Each March, Silicon Valley heads into conference season. Tech behemoths like Google, Facebook, Intel and Nvidia welcome thousands of developers to their tech showcases — always with a deep focus on artificial intelligence. Today it was Apple’s turn to unveil new machine learning tools and software at its 2018 Worldwide Developers Conference (WWDC), which runs June 4-8 at the McEnery Convention Center in San Jose, California.
Apple announced Create ML, a new machine learning tool that enables developers to easily import custom data and create computer vision and natural language AI models on the macOS.
“Create ML is designed to let you train without being a machine learning expert,” said Craig Federighi, Apple Senior Vice President of Software Engineering.
Create ML is built on Swift, Apple’s general-purpose programming language for its operating systems and Linux. Developers can use the Xcode Playgrounds UI to train models by simply dragging training data into a default model builder.
Create ML speeds up model training on external GPUs. In the past, Mac users could only run AI training with in-laptop Intel CPUs and GPUs or by renting computational power from cloud service vendors such as AWS or Google Cloud. Last week, Apple officially added support for external GPUs to macOS, powering computation in games, video editing, and AI processing.
Apple’s Metal 2, a technology released last year to optimize performance, graphics and computation for GPUs, can also accelerate neural network training on macOS.
With Create ML, developers can save significant time on training AI models. Federighi says the training time of an object detection model based on a 20,000-image dataset is reduced from 24 hours to just 48 minutes on MacBook Pro.
It’s not only Apple, other tech giants are also striving to simplify developers’ entry into the world of AI. Microsoft’s Custom Vision and Google’s AutoML can also create sophisticated models with minimum effort and knowledge.
Core ML 2
Last year, Apple released Core ML, a technology for high performance on-device machine learning applied to Apple products such as Siri, Camera, and QuickType. Core ML helps developers integrate disparate machine learning models into apps. It supports extensive deep learning models with 30+ layers, along with standard tree ensembles, SVMs, and generalized linear models.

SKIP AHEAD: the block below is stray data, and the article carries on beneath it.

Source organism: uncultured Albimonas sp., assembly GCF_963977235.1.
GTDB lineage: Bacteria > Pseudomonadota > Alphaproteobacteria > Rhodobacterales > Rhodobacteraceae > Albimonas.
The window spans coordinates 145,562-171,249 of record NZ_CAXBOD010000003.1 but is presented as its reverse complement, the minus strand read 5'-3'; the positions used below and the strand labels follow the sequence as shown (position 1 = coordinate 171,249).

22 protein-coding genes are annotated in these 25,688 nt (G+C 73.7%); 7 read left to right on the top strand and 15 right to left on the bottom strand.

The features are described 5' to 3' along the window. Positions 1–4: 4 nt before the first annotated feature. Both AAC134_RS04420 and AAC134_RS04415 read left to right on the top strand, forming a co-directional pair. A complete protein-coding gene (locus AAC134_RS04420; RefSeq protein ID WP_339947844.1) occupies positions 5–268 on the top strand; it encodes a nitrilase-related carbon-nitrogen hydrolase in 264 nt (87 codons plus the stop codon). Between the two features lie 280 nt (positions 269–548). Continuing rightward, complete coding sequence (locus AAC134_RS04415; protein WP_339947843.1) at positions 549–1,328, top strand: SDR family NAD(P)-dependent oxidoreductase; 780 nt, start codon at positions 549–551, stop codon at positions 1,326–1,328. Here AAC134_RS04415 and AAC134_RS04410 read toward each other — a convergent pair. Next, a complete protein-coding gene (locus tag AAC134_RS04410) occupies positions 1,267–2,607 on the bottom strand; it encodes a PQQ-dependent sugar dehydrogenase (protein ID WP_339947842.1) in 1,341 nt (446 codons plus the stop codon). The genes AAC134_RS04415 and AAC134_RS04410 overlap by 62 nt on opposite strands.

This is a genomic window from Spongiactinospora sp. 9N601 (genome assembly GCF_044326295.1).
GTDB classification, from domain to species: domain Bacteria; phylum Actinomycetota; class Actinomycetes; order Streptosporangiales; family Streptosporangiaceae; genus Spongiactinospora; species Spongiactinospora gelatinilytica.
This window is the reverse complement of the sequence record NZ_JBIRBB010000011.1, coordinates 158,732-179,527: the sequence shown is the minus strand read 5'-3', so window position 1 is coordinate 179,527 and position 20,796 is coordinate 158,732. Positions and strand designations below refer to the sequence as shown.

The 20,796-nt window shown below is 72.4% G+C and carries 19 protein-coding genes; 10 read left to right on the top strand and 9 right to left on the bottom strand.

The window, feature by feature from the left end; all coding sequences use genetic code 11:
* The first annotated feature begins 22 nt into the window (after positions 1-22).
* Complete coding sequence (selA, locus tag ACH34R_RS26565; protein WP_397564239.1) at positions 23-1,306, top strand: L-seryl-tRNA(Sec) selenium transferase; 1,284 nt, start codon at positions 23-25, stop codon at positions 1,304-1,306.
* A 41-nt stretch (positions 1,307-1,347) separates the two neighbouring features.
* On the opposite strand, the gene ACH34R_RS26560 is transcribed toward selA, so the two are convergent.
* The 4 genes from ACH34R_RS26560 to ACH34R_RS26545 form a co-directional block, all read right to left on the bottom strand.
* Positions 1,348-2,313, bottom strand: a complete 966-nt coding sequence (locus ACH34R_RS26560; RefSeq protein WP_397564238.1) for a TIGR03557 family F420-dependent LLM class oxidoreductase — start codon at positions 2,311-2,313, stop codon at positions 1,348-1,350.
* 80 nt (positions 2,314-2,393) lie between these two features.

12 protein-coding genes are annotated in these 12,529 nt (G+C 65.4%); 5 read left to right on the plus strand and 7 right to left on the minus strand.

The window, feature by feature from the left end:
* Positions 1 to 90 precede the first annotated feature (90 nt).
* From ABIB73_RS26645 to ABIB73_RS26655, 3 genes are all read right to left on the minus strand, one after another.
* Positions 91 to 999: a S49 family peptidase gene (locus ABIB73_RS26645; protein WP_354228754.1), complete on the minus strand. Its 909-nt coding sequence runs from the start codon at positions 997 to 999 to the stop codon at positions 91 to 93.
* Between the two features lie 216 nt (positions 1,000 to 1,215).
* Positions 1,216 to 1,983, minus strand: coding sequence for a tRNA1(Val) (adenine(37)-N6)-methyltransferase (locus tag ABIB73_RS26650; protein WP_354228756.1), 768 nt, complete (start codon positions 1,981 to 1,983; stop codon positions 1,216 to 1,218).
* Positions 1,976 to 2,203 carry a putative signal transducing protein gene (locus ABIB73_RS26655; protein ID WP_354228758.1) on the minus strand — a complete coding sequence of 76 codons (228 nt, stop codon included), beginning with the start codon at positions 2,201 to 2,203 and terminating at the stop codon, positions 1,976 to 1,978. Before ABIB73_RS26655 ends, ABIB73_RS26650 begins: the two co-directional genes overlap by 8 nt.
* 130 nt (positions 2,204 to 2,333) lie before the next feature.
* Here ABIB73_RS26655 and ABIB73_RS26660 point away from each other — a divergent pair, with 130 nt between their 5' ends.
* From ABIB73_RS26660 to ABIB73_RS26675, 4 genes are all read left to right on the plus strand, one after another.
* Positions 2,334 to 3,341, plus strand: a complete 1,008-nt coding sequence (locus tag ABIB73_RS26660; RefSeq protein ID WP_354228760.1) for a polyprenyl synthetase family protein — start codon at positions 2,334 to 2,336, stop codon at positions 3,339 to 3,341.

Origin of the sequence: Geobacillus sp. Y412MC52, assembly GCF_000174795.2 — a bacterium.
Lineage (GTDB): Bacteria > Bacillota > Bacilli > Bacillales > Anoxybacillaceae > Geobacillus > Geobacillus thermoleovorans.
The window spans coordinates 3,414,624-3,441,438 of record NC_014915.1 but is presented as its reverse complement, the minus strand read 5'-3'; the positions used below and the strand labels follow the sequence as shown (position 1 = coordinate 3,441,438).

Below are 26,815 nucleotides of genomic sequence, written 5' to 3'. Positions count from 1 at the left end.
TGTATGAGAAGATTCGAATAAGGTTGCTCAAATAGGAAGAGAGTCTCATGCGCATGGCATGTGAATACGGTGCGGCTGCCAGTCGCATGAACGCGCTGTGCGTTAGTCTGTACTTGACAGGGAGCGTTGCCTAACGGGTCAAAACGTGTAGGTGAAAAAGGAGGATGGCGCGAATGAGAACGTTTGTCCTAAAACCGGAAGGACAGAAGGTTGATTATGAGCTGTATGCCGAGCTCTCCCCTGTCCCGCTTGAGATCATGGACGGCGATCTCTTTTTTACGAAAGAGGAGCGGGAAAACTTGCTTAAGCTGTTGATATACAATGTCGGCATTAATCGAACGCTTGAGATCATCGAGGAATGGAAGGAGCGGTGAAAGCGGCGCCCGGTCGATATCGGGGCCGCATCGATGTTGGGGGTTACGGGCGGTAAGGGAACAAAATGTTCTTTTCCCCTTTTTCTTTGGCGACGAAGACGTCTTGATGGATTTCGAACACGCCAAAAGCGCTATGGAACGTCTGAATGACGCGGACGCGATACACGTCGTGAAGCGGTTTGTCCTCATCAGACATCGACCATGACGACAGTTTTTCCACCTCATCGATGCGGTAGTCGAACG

Today, Apple released Core ML 2, a better-then-ever iteration that can process 30 percent faster using batch prediction, and reduce model size by 75 percent using quantization.
Apple’s Increasing Ambitions in AI
Unlike many of its Silicon Valley neighbors, Apple is a relative latecomer in this field. Apple’s researchers had not released any machine learning papers until late 2016, and its smart speaker HomePod which went on sale this January is experiencing sluggish sales.
In a bid to catch up, Apple poached Google Search and Artificial Intelligence head John Giannandrea in April to lead its machine learning and AI strategy efforts.
Apple today announced major updates for Siri, including ShortCut, a feature that allows iOS users to create custom Siri voice commands for third-party apps integration. When ordering coffee at Starbucks for example, a user can preset a voice command for “a grande ice latte with soy milk and one sugar” and simply voice activate with the word “latte.”
While Amazon Alexa and Google Assistant are leading the smart assistant battle in the US, Siri’s ShortCut is a smart, practical and cost-effective move by Apple that builds on its forte in the mobile ecosystem to explore the potential of voice commands.
Apple is also investing in the autonomous vehicle market. Last month the company registered 55 self-driving cars with the California Department of Motor Vehicles, which makes it the state’s second largest such fleet.
Apple has about 20 million developers on its AppStore, which has become the world’s largest app marketplace with a staggering 500 million visitors per week. Developers surely appreciate Apple simplifying the transfer of AI features into popular applications. Apple may be trailing in the AI race but it has the resources to close the distance quickly.
Journalist: Tony Peng | Editor: Michael Sarazen